The cost of freedom was not forgotten in Summit on Veterans Day as a crowd of young and old alike gathered at the Boyd County War Memorial to remember those who made the ultimate sacrifice for this nation, as well as those who continue to serve.
Battling the sound of passing traffic after a P.A. system failure, Cannonsburg Optimist Club President Eulas Crace introduced a string of guest speakers, starting with historian and canon manufacturer Marshall Steen. Citing the number of Americans who perished during the American Civil War, Steen reminded the audience that no person living today can truly appreciate the sacrifices made during the only war on American soil.
“All of this did not come without a price,” Steen said.
Raising his voice above the sound of traffic, Eastern Kentucky Military Historical Society President and curator of military collections for Highlands Museum & Discovery Center Matt Potter said those who serve in America’s military “sign a blank check” with a promise of payment “up to their own life” so that others will be able to live free. Potter also cited his friendship with the late Arnold Litteral, a Marine Corps veteran whose experiences during World War II included liberation of three concentration camps. Despite the impact the war had upon him, Potter said Litteral believed in telling his story so others would not forget what he and others witnessed.
Potter also encouraged veterans who attended the Monday morning ceremony to share their stories, and have their memories recorded at Highlands Museum before there is no more time and people can forget. “That’s something that none of us here would like to see,” Potter said.
Ashland School Superintendent Steve Gilmore encouraged the crowd to remember veterans every day, and to say “Thank You,” when met in an airport or a shopping mall. Fairview Superintendent Bill Musick told the crowd he served as a basketball coach and principal to Joey Cantrell, one of two Boyd County soldiers killed in action whose names have not yet been added to the local war memorial. Musick said America’s veterans, including those in his own family, are his heroes far beyond any rock star or television celebrity. Jerry Foster of Rose Hill Christian School also offered his thanks to local veterans.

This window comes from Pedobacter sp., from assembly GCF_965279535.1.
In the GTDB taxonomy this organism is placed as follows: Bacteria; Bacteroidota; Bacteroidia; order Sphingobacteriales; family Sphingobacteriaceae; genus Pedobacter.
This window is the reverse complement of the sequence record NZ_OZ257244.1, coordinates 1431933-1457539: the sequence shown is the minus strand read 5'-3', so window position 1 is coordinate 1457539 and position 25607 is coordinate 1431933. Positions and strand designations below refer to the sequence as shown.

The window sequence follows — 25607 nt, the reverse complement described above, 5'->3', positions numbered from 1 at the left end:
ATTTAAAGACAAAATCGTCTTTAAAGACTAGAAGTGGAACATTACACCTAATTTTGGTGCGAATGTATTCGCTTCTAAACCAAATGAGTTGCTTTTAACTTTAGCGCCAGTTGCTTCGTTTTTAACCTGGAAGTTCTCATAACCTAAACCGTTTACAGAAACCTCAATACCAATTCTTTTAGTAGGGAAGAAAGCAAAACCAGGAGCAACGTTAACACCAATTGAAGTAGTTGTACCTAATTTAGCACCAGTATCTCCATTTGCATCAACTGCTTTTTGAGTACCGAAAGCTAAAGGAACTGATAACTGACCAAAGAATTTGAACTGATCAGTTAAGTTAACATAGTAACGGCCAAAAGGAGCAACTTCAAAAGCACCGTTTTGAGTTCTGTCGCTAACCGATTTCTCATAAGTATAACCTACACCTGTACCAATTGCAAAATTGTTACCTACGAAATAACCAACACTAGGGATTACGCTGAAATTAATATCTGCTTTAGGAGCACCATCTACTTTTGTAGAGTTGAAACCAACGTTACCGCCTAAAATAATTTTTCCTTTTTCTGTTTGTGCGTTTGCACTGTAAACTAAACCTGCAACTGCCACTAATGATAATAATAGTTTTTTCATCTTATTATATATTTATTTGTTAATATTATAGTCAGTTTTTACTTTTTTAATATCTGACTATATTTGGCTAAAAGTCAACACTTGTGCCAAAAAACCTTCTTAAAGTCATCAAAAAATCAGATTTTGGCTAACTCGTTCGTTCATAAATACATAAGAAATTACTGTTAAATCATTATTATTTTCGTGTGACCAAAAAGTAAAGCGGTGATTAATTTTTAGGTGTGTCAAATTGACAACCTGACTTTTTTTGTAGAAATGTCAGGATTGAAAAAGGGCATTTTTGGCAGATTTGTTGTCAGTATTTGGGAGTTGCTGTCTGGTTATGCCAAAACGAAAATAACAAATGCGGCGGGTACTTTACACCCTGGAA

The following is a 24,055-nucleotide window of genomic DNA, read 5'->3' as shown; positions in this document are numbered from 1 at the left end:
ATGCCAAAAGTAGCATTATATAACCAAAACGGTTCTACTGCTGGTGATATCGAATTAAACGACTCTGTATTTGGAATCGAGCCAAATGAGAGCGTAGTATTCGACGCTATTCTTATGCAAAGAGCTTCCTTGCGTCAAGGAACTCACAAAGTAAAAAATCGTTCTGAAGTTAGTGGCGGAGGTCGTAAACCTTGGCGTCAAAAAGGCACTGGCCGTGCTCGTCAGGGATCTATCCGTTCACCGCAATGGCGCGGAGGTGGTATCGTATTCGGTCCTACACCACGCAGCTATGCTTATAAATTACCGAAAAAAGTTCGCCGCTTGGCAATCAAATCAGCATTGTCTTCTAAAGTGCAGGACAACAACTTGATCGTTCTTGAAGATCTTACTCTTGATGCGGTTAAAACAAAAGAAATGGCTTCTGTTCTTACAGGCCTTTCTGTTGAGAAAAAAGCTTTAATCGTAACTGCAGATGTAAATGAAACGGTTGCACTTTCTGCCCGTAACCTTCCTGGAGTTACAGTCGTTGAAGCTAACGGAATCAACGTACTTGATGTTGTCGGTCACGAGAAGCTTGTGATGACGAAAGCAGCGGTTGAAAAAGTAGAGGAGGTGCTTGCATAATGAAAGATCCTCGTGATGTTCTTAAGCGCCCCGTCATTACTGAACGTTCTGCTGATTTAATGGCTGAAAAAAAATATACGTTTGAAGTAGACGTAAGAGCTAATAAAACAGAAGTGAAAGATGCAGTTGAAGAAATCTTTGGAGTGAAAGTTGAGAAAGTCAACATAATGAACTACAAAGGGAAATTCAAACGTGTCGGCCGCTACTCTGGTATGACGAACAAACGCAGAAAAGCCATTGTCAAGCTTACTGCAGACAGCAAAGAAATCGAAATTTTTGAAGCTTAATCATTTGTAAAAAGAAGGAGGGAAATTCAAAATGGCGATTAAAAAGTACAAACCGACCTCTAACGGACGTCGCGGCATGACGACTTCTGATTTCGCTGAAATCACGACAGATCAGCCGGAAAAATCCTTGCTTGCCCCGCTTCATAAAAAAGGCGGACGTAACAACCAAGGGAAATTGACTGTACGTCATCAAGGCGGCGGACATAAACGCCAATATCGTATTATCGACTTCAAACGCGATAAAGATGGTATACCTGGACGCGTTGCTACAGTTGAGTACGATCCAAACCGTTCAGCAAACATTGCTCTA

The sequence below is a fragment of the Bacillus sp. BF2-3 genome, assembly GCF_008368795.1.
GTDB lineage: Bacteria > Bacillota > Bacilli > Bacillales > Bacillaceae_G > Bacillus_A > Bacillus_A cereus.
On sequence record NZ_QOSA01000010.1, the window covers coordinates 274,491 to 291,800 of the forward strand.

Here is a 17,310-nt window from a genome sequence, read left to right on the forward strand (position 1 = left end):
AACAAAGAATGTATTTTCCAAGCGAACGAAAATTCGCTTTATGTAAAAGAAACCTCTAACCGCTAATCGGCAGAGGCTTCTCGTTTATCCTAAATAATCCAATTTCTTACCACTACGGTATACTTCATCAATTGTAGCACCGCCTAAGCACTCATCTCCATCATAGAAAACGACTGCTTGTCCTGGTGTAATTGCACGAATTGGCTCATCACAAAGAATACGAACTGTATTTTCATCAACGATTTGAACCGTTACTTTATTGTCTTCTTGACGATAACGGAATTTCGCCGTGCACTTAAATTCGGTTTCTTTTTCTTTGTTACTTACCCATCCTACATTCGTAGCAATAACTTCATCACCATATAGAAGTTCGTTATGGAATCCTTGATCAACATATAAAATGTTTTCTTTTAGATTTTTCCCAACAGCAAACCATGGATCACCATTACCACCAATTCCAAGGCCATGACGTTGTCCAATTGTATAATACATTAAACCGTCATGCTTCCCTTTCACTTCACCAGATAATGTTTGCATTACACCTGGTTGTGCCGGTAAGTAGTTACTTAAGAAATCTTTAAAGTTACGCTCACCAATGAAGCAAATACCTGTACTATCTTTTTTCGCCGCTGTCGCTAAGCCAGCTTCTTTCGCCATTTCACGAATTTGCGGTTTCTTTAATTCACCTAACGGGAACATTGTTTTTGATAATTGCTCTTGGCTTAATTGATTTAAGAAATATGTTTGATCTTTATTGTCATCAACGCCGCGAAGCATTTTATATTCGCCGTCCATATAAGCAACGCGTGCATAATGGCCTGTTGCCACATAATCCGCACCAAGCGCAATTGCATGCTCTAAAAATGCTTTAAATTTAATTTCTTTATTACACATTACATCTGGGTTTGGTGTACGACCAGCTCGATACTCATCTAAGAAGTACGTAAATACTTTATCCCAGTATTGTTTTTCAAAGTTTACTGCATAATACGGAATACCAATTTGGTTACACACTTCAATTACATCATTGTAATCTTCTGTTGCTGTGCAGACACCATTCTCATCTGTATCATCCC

Ashland Mayor Chuck Charles noted many of the names on the wall at the war memorial were people who called Ashland their home. While many tend to think of America’s veterans as those who died or fought in foreign lands, Charles asked each in the audience to “search out a veteran today and personally thank them.” Guest speaker Ramona Ramsey, governor for Kentucky/West Virginia Optimists International, also urged the audience to seek out veterans, shake their hand and offer thanks.
“You’ll be surprised at what a difference it makes in their life,” she said.
Ernie Steele of Whayne Supply Company, whose employees refurbished the Vietnam-era “Scorpion” at the war memorial, provided some history about the mechanized artillery unit which many refer to as a tank, and called out Eulas Hayes for a moment of applause in recognition of his tireless efforts at the Boyd County War Memorial. State Rep. Kevin Sinnette added his personal praise for Hayes as well, before reminding the crowd that each person whose name is on the memorial wall was a member of someone’s family “fighting for something they believed in.”
Building upon Sinnette’s comments, Rep. Rocky Adkins spoke directly to the younger members of the audience, including members of the Boyd County High School marching band, encouraging each to appreciate this nation.
“Freedom, hope and opportunity — take advantage of it. Don’t waste it. It wasn’t handed out or given, it was earned through the sacrifice of veterans whose names are on this wall or who are standing here today,” Adkins said.
Members of the BCHS band performed the official anthem of each branch of the nation’s military, causing a visible reaction from Army Air Corps veteran Bob Hart, who served as a bombardier during World War II. After a performance of TAPS to bring the ceremony to a close, each member of the marching band, including Hart’s granddaughter Chloe Hart, formed a line to Hart and took turns shaking his hand and expressing their grattitude for his service.
TIM PRESTON can be reached at firstname.lastname@example.org or (606) 326-2651.